The 24-channel Geoscan scanner includes six grating-dispersed thermal infrared channels, co- registered with the 18 VNIR and SWIR bands. Considerable silicate (hydroxyl) discrimination can be seen in the SWIR band images but will not be treated further in this paper. Each of the TIR bands has a bandpass of 530 nm, centered between 8.64 and 11.28 micrometers band centers dispersed onto a linear detector array of HgCdTe. The system has been flown over Ludwig, Nevada three times (May 1989/June 1990), and twice over Virginia City, Nevada (June 1989/Aug. 1990). Pixel sizes ranged from 3 m to 6 m in this ''research-mode'' flying. In flight the scanner is operated in a noncalibrated, relative-radiance mode in all of the 24 channels. A sample of the terrain to be mapped is overflown, during which the offsets of each channel are set to mid-range (DN equals 127), with the data spread by the gain setting so as to occupy all of the 8-bit range. The recording therefore is of the 8 bits of data spread about the average (relative) brightness of the terrain in that band. In this manner, this scanner differs from almost every other unit either in airborne use or in the Landsat satellites. These units record absolute brightness from which, by use of the calibration parameters, the absolute radiance of the terrain may be reconstructed. The problem is to perform a transformation of the imagery to apparent reflectance allow comparison of the spectra extracted from the airborne imagery to ground-measured spectra. TIR spectra have also been obtained in ground-based stationary laboratory-type operation of the aircraft scanner, viewing warm samples (heated by the sun to about 45 C) for fifteen of the major rock-type assemblages. These laboratory-scanner match the airborne-scanner spectra abstracted from the imagery data as well as direct exitance spectra obtained previously from other sun-warmed samples.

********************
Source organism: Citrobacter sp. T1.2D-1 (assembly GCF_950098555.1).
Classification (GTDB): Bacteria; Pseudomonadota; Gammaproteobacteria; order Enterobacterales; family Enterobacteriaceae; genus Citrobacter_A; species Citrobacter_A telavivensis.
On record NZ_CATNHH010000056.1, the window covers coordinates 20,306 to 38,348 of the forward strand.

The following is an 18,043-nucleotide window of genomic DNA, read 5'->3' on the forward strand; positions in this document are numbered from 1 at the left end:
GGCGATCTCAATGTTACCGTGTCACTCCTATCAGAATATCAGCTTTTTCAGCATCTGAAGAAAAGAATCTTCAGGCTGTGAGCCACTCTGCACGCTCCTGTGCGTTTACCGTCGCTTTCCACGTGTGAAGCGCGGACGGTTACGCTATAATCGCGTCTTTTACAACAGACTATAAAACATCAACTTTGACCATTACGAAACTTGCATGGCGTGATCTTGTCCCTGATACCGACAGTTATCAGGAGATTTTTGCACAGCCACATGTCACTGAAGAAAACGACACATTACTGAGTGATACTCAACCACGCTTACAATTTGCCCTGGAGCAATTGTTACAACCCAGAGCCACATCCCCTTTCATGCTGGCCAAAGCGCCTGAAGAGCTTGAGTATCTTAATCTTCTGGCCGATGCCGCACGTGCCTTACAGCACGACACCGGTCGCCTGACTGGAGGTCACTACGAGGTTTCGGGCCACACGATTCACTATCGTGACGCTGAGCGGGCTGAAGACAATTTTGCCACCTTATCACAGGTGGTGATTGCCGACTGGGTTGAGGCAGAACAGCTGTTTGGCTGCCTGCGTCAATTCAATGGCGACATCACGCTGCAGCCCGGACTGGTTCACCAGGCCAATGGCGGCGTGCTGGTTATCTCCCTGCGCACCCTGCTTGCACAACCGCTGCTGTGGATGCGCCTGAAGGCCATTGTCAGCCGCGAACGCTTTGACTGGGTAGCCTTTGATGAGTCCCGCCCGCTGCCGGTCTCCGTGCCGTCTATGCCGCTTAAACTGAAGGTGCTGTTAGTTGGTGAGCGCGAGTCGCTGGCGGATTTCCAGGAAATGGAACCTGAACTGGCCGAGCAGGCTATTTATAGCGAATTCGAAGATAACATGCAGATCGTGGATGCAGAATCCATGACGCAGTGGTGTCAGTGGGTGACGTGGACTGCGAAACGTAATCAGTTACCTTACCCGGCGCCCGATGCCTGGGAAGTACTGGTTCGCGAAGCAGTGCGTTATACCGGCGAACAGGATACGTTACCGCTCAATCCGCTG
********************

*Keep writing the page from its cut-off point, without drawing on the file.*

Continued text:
Analysis of the Geoscan Mk II scanner imagery obtained over the past twelve months in Australia and in the USA has shown that this advanced system can effect direct mineral identification (DM1) with only a minimum of processing and in an operational commercial mode of use. This paper attempts to show some of these results with imagery flown over goldmineralizaon (Leonora W. Australia) porphyry-copper mineralization and associated higher-level advanced argiffic alteration (Yerington NV--Ann Mason and Buckskin Ra. ) and a copper-gold skarn nearby (Ludwig NV). In all cases simple banddifferencing is all the processing that is required and this can be effected minutes after landing from a flight using a proprietary image-display system (GIPSy) which accepts the optical disks directly. [3 1.